And yet, although this bunch of well-equipped modern sailors trembles before the might and meanness of this ice-queen Mother, in the time of our grandparents there were people living down here, at the end of the world – and they survived, amongst the snowy slopes and beside the frigid waters, without recourse to Polartec cloth or waterproof oilskins or diesel heaters. The ancestors of these hardy folk are said to have arrived in the region some 6,000 years ago, and although it would probably be an exaggeration to say that they thrived, they found ways and means of surviving the hostile conditions. When the crew of the Beagle came upon them, early in the nineteenth century, the Yaghan were reckoned to number around 5,000 souls. Dwelling throughout the islands and islets which make up the fractured tail-bone of southern South America, they made their abode in flimsy wigwams and foraged on the shore and in the sea for their fodder. They traveled about the canals in birch-bark canoes, even journeying to that inhospitable rock known to us as Cape Horn. And everywhere they went, whether by boat or on foot, the people made fire. That, indeed, is how this region got its name. The Yaghan had to have fire, because not only did they lack Polartec and Goretex, they lacked clothes of any sort whatsoever.

It was Ferdinand Magellan who first saw the fires. Intent on finding his way from the Atlantic into the Pacific, Magellan didn’t stop to find out who was responsible for the hundreds of little hearths all along the land to the south of his route. Seemingly, he was afraid that the natives were signalling to each other and telling of the approach of the strange foreign vessel, so he just jotted the information down with his cartographer’s pen – Tierra del Fuego. Had he taken the time to check them out, the Portuguese navigator would have been a lot less fearful and he would have been supremely unimpressed. Nor would the infamous English privateer who followed in his wake, fifty years later, have thought anything but ill of a bunch of naked natives. Being not so very far removed, themselves, from the squalor inherent in mediaeval peasanthood, neither Magellan nor Drake were interested in anyone who didn’t have anything worth stealing. But by the time the British Admiralty rocked up, 300 years later, it was a different story.

HMS Beagle, from a contemporary painting
HMS Beagle, from a contemporary painting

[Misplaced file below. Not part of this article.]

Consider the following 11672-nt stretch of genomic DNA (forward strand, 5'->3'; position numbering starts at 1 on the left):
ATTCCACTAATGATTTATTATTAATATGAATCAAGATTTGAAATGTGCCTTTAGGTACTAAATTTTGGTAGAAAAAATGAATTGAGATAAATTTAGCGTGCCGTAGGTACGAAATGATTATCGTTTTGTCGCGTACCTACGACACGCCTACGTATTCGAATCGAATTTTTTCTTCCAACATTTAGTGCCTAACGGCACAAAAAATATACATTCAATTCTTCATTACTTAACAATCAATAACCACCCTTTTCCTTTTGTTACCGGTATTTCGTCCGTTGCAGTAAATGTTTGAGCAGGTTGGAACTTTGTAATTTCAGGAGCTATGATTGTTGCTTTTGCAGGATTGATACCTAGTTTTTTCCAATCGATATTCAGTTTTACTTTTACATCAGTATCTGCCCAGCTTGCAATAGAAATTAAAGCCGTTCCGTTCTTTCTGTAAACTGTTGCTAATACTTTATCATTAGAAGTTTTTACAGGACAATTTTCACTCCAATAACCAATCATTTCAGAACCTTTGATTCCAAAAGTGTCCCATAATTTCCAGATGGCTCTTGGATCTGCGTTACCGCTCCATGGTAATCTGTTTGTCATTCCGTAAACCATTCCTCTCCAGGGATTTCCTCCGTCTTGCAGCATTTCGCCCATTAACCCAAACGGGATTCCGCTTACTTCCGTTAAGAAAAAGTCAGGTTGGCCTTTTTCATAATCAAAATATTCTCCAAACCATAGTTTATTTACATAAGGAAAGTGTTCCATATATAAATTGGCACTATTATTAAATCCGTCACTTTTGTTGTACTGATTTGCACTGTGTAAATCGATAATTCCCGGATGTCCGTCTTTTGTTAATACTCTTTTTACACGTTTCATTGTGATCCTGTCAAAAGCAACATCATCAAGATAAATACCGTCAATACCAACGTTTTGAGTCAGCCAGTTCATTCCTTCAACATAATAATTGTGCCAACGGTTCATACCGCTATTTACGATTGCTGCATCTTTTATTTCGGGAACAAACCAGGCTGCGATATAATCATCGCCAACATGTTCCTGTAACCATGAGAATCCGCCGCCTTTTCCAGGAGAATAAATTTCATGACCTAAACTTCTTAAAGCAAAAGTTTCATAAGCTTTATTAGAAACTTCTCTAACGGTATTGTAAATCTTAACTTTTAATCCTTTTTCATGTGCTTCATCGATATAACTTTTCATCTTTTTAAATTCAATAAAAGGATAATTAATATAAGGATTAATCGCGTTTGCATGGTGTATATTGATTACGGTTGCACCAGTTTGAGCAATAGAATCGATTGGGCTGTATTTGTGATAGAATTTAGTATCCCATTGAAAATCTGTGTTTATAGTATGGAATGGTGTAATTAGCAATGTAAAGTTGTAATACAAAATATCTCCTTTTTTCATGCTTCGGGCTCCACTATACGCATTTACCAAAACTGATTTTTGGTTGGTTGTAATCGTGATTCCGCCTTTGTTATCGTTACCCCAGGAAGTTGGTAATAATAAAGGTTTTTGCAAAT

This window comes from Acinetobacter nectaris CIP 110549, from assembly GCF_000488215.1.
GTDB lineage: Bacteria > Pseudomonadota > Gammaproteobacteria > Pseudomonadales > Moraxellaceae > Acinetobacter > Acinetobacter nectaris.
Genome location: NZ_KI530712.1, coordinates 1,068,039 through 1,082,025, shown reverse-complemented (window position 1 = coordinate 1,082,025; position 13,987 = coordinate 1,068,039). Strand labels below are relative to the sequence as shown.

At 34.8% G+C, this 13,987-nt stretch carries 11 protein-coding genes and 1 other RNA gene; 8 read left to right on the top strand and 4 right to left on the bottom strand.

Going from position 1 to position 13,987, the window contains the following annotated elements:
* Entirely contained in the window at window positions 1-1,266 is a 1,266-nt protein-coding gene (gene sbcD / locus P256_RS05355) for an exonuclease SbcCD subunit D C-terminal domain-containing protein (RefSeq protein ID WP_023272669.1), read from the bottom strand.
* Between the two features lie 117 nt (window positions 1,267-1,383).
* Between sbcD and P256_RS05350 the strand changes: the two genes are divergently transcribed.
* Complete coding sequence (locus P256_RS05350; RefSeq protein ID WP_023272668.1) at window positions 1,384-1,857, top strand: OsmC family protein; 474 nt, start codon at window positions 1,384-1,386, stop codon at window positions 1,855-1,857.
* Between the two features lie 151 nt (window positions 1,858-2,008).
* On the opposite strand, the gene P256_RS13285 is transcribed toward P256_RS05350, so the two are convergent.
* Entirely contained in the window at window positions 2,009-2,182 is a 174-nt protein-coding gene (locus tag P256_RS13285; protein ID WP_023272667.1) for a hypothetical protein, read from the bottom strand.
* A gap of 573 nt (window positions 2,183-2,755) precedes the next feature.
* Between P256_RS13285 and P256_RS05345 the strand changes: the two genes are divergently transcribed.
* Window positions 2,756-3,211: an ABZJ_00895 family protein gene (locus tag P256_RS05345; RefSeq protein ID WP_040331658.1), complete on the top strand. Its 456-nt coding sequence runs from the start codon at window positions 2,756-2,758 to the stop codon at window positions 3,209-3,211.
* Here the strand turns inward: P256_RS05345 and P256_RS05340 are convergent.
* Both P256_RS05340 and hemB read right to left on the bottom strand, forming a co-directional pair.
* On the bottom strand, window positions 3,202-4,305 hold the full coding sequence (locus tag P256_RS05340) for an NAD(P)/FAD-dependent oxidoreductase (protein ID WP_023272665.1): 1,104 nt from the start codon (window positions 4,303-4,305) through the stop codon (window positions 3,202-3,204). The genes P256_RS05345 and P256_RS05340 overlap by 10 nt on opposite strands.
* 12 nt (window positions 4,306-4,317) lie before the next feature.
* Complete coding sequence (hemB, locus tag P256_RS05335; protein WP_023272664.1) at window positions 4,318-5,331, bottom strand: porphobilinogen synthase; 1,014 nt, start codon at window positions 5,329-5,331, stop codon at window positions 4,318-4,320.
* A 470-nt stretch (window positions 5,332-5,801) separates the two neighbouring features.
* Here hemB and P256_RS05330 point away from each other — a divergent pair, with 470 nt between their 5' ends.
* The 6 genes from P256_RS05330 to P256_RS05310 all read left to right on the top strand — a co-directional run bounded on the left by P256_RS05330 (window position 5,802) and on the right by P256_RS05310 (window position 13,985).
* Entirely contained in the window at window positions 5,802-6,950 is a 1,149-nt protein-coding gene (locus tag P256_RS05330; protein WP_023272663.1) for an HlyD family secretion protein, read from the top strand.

By 1828, Britannia ruled the waves and ruled a large part of terra firma, too – Queen Victoria and her merry men were later to rule over the biggest empire the world has ever known – and from the lofty heights of the most technologically advanced civilisation, the captain of HMS Beagle looked down at the Yaghan and saw Objects of Curiosity. Robert Fitzroy and his men didn’t have the benefit of Polartech etcetera, but they did have a cosy barque measuring 90ft long and equipped with a coal-fired range, and they did have warm clothes. The Yaghan, meanwhile, were more primitive than Otzi, the man who recently appeared from within an Alpine glacier.

Otzi lived 5,000 years before the Yaghan, but he had a beautiful copper axe; and he had trousers and a jacket, carefully sewn from animal skins. In fact, he even had thermal undies, made from dried grass, which he wore beneath his leather trousers. He also had shoes whose soles seem to have been specially designed for walking on snow. It’s the fashion, nowadays, to pretend that primitive is not, but there’s no getting away from the fact: the Yaghan lifestyle was as basic as could be imagined. These people didn’t even have clay pots or flint axes, never mind copper or bronze. They did possess bows whose arrows had stone tips, but the majority of their implements were made of wood or bone. They seem also to have lacked any talent for decorating their belongings – or perhaps they just lacked the time to express their artistic nature, their every hour being concerned with survival. The nearest comparison ought to be with the Inuit and their brethren, but whereas those northern tribes had invented igloos, parkas, snow-shoes, oil lamps, sledges, snow-goggles, and kayaks, the Yaghan were surviving with the same kind of equipment used by the desert-dwelling Bushman. Indeed, it has been suggested that in their technological achievements the Yaghan had advanced no further than Homo neanderthal.